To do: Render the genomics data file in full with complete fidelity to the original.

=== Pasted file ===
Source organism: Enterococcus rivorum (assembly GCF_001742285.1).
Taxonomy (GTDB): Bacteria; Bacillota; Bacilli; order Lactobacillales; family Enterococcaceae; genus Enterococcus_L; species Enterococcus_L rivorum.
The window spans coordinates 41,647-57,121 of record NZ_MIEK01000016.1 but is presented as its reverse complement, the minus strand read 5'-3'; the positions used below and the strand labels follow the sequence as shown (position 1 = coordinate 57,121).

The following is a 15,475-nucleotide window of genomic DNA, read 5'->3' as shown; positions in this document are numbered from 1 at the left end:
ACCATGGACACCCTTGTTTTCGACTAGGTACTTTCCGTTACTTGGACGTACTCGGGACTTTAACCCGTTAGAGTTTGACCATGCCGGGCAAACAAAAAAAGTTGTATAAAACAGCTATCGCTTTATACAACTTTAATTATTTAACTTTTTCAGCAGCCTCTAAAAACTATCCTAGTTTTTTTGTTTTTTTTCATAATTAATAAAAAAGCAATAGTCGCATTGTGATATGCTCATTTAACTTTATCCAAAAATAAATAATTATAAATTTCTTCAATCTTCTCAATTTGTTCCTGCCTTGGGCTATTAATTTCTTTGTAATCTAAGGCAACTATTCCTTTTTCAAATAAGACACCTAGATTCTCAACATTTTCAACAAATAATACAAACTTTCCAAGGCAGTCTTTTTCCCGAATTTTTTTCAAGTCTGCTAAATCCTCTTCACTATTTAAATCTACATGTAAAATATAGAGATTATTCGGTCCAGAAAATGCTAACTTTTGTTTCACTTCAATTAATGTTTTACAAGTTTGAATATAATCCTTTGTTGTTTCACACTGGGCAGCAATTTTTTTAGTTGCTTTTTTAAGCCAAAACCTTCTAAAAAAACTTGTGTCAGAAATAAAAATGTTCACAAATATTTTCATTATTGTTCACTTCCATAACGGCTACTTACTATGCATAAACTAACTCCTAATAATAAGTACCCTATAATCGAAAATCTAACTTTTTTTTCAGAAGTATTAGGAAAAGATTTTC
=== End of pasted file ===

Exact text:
Source organism: Enterococcus rivorum (assembly GCF_001742285.1).
Taxonomy (GTDB): Bacteria; Bacillota; Bacilli; order Lactobacillales; family Enterococcaceae; genus Enterococcus_L; species Enterococcus_L rivorum.
The window spans coordinates 41,647-57,121 of record NZ_MIEK01000016.1 but is presented as its reverse complement, the minus strand read 5'-3'; the positions used below and the strand labels follow the sequence as shown (position 1 = coordinate 57,121).

The following is a 15,475-nucleotide window of genomic DNA, read 5'->3' as shown; positions in this document are numbered from 1 at the left end:
ACCATGGACACCCTTGTTTTCGACTAGGTACTTTCCGTTACTTGGACGTACTCGGGACTTTAACCCGTTAGAGTTTGACCATGCCGGGCAAACAAAAAAAGTTGTATAAAACAGCTATCGCTTTATACAACTTTAATTATTTAACTTTTTCAGCAGCCTCTAAAAACTATCCTAGTTTTTTTGTTTTTTTTCATAATTAATAAAAAAGCAATAGTCGCATTGTGATATGCTCATTTAACTTTATCCAAAAATAAATAATTATAAATTTCTTCAATCTTCTCAATTTGTTCCTGCCTTGGGCTATTAATTTCTTTGTAATCTAAGGCAACTATTCCTTTTTCAAATAAGACACCTAGATTCTCAACATTTTCAACAAATAATACAAACTTTCCAAGGCAGTCTTTTTCCCGAATTTTTTTCAAGTCTGCTAAATCCTCTTCACTATTTAAATCTACATGTAAAATATAGAGATTATTCGGTCCAGAAAATGCTAACTTTTGTTTCACTTCAATTAATGTTTTACAAGTTTGAATATAATCCTTTGTTGTTTCACACTGGGCAGCAATTTTTTTAGTTGCTTTTTTAAGCCAAAACCTTCTAAAAAAACTTGTGTCAGAAATAAAAATGTTCACAAATATTTTCATTATTGTTCACTTCCATAACGGCTACTTACTATGCATAAACTAACTCCTAATAATAAGTACCCTATAATCGAAAATCTAACTTTTTTTTCAGAAGTATTAGGAAAAGATTTTC